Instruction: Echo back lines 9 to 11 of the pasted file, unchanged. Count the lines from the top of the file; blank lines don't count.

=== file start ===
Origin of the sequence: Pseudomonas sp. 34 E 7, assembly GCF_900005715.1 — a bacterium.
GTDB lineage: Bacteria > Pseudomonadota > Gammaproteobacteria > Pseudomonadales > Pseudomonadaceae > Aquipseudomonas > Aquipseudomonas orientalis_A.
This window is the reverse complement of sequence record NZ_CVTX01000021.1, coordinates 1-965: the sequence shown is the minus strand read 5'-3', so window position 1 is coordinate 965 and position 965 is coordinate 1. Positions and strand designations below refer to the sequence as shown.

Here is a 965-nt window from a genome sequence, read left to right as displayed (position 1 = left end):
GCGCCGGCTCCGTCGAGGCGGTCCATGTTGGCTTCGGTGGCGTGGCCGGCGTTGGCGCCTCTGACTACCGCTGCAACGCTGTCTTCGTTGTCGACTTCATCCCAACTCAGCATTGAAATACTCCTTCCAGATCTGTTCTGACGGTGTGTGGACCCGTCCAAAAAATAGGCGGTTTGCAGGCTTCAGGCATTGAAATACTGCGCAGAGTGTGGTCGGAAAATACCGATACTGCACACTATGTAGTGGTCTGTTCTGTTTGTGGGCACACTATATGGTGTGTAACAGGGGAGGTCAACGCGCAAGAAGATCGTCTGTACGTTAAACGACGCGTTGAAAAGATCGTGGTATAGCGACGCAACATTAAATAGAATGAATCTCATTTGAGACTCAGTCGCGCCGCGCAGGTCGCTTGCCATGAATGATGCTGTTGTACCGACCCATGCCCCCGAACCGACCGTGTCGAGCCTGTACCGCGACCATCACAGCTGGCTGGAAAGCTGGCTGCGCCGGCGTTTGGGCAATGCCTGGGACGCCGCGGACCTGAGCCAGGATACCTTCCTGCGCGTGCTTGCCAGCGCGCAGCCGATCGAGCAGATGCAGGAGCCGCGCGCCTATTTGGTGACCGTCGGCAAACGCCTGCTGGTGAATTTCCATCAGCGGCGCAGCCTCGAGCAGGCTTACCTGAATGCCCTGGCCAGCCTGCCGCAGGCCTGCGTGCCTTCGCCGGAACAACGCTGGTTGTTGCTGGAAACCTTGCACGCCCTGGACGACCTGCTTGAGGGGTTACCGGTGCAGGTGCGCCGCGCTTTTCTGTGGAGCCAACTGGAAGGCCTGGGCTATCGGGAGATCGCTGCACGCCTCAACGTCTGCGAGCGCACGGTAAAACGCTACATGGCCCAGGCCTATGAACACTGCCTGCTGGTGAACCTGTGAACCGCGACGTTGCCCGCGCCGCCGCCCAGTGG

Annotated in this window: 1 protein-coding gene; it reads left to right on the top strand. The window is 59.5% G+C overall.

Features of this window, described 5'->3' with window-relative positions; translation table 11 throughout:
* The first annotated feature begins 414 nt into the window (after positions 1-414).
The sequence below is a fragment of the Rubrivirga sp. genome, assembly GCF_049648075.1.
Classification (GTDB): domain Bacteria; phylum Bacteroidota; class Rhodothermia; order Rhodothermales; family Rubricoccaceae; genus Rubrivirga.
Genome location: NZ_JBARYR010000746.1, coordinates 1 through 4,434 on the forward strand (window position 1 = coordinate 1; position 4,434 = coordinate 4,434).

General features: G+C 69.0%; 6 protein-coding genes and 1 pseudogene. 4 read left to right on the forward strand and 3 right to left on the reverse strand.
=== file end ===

The sequence below is a fragment of the Rubrivirga sp. genome, assembly GCF_049648075.1.
Classification (GTDB): domain Bacteria; phylum Bacteroidota; class Rhodothermia; order Rhodothermales; family Rubricoccaceae; genus Rubrivirga.
Genome location: NZ_JBARYR010000746.1, coordinates 1 through 4,434 on the forward strand (window position 1 = coordinate 1; position 4,434 = coordinate 4,434).